map also supports transform closures that throw errors, and simply rethrows them. That was missing in our naïve implementation.


let count: Int = numericCast(self.count)
if count == 0 {
  return []

Why numericCast to get the count? A collection’s count is of type IndexDistance, which has to be some kind of SignedInteger. The default is Int but you can override this in your own custom collections. To be safe, there’s a cast specifically to Int.

If the collection is empty, we can return early. Seems like a reasonable optimization that saves allocating a new mutable array and iterating over nothing.

The actual map

var result = ContiguousArray<T>()

In our implementation, we set up an empty mutable array. Here, the standard library sets up a ContiguousArray directly.

There are three flavors of array: ContiguousArray, ArraySlice, and Array. The differences are beyond the scope of this article but a contiguous array is like the textbook canonical array: a block of contiguous memory that you can index into.

Mutable arrays get initialized with some amount of storage and automatically grow as needed. That’s useful when you don’t know up front how many elements to hold, but that’s not the case here. Growing the array has some performance cost, and we can be more efficient by specifying exactly how much space we need with reserveCapacity().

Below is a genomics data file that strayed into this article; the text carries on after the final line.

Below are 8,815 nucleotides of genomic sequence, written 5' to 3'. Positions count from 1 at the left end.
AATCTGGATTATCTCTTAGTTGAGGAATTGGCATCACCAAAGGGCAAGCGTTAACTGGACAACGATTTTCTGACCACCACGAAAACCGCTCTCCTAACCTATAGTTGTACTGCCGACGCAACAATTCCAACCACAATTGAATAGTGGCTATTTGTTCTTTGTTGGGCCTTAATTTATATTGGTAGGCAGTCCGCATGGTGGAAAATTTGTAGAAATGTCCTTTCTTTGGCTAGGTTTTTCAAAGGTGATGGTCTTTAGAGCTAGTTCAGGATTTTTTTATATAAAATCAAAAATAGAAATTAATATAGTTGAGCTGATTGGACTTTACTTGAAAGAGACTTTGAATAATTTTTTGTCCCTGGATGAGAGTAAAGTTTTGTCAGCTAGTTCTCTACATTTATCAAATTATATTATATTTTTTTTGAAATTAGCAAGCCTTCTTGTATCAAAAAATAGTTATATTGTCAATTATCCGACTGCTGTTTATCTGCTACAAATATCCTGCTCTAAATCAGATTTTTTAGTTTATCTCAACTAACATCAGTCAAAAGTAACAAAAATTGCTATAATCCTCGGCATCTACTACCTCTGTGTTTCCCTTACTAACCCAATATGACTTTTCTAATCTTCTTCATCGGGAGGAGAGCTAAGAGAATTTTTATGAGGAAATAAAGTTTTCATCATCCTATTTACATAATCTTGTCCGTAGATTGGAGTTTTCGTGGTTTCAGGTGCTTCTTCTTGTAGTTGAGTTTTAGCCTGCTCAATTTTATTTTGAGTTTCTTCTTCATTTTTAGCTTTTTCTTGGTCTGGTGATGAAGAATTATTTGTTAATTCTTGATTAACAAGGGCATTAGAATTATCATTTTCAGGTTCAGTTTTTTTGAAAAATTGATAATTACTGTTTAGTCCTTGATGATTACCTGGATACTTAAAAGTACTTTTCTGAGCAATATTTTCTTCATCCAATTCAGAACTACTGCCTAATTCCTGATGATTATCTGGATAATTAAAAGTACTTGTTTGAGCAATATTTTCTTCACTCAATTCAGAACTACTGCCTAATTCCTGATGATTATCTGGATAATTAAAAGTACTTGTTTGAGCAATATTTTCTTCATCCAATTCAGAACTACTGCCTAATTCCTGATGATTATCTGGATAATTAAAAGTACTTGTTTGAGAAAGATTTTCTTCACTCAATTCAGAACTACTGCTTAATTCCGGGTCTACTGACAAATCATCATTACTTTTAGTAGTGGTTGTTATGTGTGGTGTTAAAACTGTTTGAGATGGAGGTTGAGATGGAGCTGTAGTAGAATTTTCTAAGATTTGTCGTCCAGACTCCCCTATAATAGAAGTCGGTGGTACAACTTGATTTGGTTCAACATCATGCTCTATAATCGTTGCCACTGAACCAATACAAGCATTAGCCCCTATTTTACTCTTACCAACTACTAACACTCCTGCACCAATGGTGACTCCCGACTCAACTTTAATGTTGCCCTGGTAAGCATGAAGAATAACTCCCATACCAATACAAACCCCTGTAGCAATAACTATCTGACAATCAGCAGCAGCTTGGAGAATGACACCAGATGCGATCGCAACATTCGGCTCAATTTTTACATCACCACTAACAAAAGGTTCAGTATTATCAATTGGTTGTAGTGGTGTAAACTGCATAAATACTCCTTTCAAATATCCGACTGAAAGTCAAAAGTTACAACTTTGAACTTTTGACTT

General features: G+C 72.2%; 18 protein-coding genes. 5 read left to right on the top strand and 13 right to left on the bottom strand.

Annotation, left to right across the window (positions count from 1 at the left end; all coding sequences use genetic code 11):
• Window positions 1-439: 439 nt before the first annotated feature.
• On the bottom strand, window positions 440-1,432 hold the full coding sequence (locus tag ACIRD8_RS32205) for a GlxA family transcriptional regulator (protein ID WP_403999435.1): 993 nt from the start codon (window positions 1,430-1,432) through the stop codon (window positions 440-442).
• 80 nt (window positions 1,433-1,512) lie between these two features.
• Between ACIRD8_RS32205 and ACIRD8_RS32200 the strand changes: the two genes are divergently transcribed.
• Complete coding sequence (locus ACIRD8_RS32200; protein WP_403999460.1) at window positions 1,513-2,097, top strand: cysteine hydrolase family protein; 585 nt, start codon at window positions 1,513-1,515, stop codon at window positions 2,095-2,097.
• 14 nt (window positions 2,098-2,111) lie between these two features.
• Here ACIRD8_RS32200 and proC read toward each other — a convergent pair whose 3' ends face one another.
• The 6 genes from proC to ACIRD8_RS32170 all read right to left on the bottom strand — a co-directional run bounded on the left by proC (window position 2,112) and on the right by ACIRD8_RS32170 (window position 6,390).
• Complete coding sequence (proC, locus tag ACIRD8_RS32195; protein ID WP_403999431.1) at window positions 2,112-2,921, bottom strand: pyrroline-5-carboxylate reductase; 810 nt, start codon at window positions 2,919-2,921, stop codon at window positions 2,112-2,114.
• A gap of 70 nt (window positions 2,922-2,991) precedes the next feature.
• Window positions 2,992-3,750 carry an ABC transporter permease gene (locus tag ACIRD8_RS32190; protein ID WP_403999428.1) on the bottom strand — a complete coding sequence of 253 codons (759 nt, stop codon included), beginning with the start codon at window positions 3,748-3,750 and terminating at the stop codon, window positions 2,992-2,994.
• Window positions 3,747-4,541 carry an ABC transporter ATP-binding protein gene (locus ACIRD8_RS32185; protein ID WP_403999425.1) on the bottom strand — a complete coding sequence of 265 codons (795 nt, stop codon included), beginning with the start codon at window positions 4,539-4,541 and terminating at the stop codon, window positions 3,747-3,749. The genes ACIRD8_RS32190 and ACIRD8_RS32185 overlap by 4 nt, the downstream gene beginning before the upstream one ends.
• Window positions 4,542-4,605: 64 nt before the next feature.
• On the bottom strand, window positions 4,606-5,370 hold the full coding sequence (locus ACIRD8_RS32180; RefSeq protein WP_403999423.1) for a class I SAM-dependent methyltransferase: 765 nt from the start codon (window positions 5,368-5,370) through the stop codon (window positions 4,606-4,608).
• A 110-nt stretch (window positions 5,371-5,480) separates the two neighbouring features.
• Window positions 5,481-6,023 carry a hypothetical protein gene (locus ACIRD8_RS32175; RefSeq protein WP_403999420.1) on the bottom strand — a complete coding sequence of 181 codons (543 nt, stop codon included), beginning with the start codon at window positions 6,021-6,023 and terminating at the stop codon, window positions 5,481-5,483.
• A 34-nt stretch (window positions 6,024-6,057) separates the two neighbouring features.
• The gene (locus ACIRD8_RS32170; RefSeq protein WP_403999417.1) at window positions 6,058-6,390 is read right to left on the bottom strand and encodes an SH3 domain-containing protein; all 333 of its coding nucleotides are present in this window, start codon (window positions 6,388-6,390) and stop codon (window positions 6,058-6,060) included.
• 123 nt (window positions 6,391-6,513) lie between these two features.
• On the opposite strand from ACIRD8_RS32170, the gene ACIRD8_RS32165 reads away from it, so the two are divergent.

var i = self.startIndex

for _ in 0..<count {
  result.append(try transform(self[i]))
  formIndex(after: &i)

It’s a for loop after all! We’re avoiding the overhead of spinning up an iterator, and indexing directly into the collection.

Normally, you might expect to see something like for i in 0..<count but the construct is different here: the index i is set and incremented separately, and the for loop’s job is to run count number of times.

We’re used to standard arrays that begin at index 0 and increment upwards. But again, map operates on generic collections. Who’s to say we can’t define a collection with negative indices? Or a collection that begins at index 10? Or a collection where only even indices are valid, and odd ones are out of bounds and cause a runtime trap?

For standard arrays, the highest valid index is (count - 1) but we can’t count on that here. We usually think of size and index as linked, but they’re separate concepts for generic collections. To summarize:

  • The index starts at startIndex and gets advanced with formIndex(after:).
  • The for loop’s job is to execute the code count number of times.

Check and return

_expectEnd(of: self, is: i)
return Array(result)

Finally, we end with a precondition to ensure we’ve reached the end of the collection. Now that the for loop has ended, the current index i should be the same as the collection’s endIndex. The _expectEnd(of:is:) function performs that check — you can see the code for it in Arrays.swift.gyb.

The Closing Brace

How did we do overall? I think pretty well — the big complication left out of our simple implementation was dealing with the array’s count vs its index.

That’s an important reminder that everyday things like arrays are made up of smaller pieces: sequence, collection, subscripting behavior, etc. Those pieces need to be generic, and you get more specific as you get closer to a concrete type. Building things on the generic level means thinking outside the “how would I build this?” box, into the “how could this be built?” box.

How would you build your own map? 🗺